A growing number of expatriate residents are mystified and miffed at being subjected to a sudden shift in the way they were accustomed to doing banking business here. Many are feeling hassled because certain south-of-the-border financial establishments that are now refusing to handle U.S. dollar checks.
In a door-to-door survey of 10 lakeside banks and financial institutions – aimed at sorting out some of the confusion – the Reporter learned that most still seem to follow expat-friendly procedures.
Management at Banamex, BBVA Bancomer, CIBanco, O’Rourke Investment Funds (O&A) and Multiva all report that they are currently receiving U.S. dollar checks for deposit in the accounts of their clients and have not been advised of any imminent policy changes.
The amount of time it takes for checks to clear and be credited to an account range from one to three weeks, depending upon individual company practices and some special criteria for preferred customers.
Banamex manager Edgar Barrón said he may authorize immediate credit for check deposits going into accounts that have at least a one-year history and a sufficient balance.
Lilia Gonzalez at BBVA Bancomer’s Chapala branch said there are no signs that the bank anticipates changing the way it deals with checks in foreign currencies. In addition, she noted that branches in Chapala and Ajijic have been have been allowed to slightly bend some standing company rules to facilitate business for lakeside’s large expat population.“There is no law here in Mexico that prohibits us from receiving U.S. dollar checks,” said Cesar Rubio, manager at the Ajijic branch of (O&A). “Mexico’s Securities and Exchange Commission would notify us six to nine months in advance of any huge changes.”
As evidence that some Mexican financial outfits may have modified internal policies to comply with the U.S. government’s Foreign Account Tax Compliance Act (FATCA), he handed over a copy of a letter issued by Grupo Financiero Monex advising its customers that the company will stop purchasing remittances in U.S. dollars after July 28.
The missive states that the new guideline stems from a problem with U.S. banks that have “no system to monitor the origin and destination of funds in American checks that are traded outside the country.” The text also points to the modern trend away from paper towards electronic transactions.
At this point, the only outfits that acknowledge having ceased to handle dollar checks are HSBC, effective as of late 2012, and Actinver, suspended as of July 1 with expectations for reinstatement by the end of the month.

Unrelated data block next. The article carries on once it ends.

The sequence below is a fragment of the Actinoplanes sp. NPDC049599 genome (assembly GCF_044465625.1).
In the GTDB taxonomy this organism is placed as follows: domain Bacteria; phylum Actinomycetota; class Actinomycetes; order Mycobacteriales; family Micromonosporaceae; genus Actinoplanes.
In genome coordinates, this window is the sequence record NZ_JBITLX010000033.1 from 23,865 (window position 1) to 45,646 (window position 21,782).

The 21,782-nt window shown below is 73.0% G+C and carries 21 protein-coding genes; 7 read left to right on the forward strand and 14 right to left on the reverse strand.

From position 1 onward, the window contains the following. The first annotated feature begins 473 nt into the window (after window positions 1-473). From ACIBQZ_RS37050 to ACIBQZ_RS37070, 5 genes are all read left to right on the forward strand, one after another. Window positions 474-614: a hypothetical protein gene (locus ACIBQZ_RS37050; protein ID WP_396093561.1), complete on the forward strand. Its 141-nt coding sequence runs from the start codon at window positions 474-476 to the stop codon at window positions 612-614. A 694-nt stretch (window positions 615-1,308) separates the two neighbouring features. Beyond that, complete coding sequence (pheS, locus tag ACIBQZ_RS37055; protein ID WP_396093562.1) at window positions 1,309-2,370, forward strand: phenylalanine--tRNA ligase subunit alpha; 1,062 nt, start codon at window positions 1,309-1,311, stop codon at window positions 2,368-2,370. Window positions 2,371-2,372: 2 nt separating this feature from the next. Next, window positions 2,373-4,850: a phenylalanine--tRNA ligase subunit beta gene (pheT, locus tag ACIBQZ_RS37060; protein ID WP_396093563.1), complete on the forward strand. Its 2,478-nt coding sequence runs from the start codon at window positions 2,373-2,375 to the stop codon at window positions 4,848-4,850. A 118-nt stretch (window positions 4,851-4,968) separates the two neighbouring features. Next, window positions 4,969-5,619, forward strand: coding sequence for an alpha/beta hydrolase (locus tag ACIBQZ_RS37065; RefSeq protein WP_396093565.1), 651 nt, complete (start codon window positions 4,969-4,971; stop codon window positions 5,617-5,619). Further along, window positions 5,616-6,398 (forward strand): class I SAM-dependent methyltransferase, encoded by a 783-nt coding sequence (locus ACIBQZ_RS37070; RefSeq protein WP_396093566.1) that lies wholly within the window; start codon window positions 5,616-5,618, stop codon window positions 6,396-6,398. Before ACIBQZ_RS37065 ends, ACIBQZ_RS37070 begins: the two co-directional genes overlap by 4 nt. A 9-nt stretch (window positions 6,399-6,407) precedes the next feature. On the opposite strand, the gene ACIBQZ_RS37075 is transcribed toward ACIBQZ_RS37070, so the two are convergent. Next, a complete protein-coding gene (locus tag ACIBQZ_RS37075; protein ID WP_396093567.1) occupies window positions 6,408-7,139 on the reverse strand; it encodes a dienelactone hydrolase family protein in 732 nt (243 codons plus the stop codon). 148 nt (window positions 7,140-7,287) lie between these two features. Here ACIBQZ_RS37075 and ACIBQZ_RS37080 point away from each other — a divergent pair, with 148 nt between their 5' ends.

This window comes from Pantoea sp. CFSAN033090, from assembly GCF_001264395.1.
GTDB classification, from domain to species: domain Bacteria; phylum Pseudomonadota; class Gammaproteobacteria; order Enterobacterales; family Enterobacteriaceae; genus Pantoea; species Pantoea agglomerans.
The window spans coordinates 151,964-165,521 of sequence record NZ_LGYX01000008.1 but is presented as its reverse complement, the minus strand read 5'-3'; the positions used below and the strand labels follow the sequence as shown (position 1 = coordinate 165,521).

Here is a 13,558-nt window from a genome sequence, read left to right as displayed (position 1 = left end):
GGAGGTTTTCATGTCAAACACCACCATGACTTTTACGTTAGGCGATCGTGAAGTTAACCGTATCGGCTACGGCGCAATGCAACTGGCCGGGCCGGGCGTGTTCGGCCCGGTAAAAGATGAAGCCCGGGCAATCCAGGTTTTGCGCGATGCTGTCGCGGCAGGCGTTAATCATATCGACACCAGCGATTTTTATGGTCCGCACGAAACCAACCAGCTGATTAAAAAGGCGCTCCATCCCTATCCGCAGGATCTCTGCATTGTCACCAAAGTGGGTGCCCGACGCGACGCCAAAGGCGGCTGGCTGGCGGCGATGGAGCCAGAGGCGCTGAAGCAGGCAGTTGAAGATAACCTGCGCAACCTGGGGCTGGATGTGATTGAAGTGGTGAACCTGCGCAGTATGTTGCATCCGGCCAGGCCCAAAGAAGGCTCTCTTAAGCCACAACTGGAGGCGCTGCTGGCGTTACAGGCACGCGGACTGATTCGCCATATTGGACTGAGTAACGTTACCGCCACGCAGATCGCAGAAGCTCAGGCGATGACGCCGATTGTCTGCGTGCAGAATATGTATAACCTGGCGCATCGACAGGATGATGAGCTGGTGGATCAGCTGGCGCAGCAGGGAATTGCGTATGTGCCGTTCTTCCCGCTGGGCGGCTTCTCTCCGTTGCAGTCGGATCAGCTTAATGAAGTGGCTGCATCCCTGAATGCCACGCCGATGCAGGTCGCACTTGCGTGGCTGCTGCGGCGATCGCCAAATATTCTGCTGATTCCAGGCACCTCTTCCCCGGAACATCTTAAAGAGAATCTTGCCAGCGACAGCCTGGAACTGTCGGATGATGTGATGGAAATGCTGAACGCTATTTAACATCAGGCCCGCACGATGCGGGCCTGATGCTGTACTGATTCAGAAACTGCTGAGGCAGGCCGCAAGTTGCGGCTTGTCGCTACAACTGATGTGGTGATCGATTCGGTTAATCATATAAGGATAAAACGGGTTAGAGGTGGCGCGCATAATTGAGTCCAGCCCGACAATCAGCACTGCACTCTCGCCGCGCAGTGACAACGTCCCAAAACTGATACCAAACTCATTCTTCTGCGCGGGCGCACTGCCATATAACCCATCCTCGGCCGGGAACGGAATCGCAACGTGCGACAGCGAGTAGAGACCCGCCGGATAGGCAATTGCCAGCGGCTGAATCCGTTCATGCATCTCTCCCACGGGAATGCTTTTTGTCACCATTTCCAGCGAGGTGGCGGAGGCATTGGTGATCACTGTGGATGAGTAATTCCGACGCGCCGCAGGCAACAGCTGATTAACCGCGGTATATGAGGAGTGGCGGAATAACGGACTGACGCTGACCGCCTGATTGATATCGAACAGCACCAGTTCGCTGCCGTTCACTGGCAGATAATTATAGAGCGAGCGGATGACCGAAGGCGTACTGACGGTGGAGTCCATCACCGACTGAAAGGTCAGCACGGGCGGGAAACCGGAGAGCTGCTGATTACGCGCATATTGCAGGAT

Customer service personnel at Santander clammed up on fielding questions from the press after initially hinting that the bank may still admit dollar checks from commercial clients, but not resident foreigners.
Dario Ochoa, manager at Intercam Ajijic, indicated that he was originally instructed to stop cashing dollar checks as of July 31, but subsequently got an extended deadline until August 31. “At this point I don’t know whether we will be allowed to accept checks for deposit in client accounts after that date,” he observed candidly. Underlining a troubling side issue, he said that a number of U.S. banks have started to close the accounts of customers who reside abroad.
CiBanco at Centro Laguna and Chapala’s Casa de Cambio San Miguel on Avenida Hidalgo will exchange dollar checks for cash in pesos for walk-in clients who register with proper identification such as a valid passports, immigration documents or Mexican voter IDs and proof of local domicile.
All local banks and investment houses are receiving wire transfers from U.S. banks that normally clear within 24 to 72 hours. Service charges in varied amounts may be applied at one or both ends.
What is FATCA?
FATCA was presumably designed as a measure to crack down on money laundering and tax evaders who hide assets in off-shore accounts. But the law is causing global scale headaches for banks and their clientele alike.
The following extract from a post at http://americansabroad.org/issues/fatca offers fuller details:
“The Foreign Account Tax Compliance Act, better known as FATCA, was passed in 2010 as part of the HIRE act. Starting July 1, 2014 foreign financial institutions (FFI) will be required by the U.S. government, under FATCA, to report information regarding accounts of all U.S. citizens (living in the United States and abroad), U.S. “persons,” green card holders and individuals holding certain U.S. investments to the IRS (Internal Revenue Service). This law requires foreign financial institutions such as local banks, stock brokers, hedge funds, insurance companies, trusts, etc., to report directly to the IRS all their clients who are “US persons.” FFIs that do not become compliant will be subject to a 30 percent withholding on their U.S. investments when they are cashed in, which will directly impact FFI clients with U.S. holdings.
FATCA also requires U.S. citizens who have foreign financial assets in excess of $50,000 dollars (higher for bona fide residents overseas: $200,000 dollars for single filers and $400,000 dollars for joint filers – see the IRS website for more details) to report those assets every year on a new Form 8938 to be filed with the 1040 tax return. Instructions for form 8938 were published in December 2011 and can be found on the IRS website.
Many Americans residing overseas are reporting banking lock-out. Many foreign financial institutions have simply chosen to eliminate their U.S. citizen and U.S. person client base in order to minimize their exposure to FATCA reporting requirements, withholding fees and potential penalties.”